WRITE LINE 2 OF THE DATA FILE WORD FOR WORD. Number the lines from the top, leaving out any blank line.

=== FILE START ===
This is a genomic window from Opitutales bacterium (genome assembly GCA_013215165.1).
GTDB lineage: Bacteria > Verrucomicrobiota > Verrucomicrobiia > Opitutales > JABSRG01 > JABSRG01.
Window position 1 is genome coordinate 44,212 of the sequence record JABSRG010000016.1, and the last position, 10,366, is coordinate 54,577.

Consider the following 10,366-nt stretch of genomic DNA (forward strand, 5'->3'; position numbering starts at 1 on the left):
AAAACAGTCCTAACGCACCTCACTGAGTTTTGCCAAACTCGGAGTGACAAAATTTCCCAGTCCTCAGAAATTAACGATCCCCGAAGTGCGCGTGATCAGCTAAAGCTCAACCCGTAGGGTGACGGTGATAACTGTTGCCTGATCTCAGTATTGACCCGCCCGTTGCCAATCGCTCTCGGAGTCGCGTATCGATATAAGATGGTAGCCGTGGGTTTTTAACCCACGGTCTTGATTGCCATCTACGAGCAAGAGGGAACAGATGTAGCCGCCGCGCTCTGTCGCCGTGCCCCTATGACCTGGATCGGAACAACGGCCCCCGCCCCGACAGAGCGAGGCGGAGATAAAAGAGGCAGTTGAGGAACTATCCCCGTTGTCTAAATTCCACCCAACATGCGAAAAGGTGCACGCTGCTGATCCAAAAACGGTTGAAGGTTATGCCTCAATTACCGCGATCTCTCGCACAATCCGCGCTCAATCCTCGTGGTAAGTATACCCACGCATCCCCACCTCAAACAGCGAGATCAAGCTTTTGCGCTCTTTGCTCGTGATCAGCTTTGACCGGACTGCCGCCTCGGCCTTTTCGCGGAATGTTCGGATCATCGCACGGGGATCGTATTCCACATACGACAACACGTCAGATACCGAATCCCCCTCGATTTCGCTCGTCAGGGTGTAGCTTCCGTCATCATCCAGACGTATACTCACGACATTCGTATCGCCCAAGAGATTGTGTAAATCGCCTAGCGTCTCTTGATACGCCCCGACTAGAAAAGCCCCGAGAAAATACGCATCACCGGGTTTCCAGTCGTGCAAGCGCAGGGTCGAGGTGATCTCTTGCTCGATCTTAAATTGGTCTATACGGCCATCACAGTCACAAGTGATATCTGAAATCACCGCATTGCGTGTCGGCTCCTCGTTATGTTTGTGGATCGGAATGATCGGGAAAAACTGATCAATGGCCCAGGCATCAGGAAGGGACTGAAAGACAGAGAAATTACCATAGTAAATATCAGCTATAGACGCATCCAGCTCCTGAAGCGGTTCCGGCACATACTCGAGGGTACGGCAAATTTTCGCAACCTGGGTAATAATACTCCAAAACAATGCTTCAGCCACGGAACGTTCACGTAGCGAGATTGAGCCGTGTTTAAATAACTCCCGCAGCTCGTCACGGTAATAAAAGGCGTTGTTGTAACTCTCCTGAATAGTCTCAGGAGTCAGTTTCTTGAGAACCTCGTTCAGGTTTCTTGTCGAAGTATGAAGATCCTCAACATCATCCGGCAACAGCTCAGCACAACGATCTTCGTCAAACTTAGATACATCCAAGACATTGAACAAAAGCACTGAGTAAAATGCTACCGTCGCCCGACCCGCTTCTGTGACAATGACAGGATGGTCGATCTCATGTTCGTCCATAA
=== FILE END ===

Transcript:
GTDB lineage: Bacteria > Verrucomicrobiota > Verrucomicrobiia > Opitutales > JABSRG01 > JABSRG01.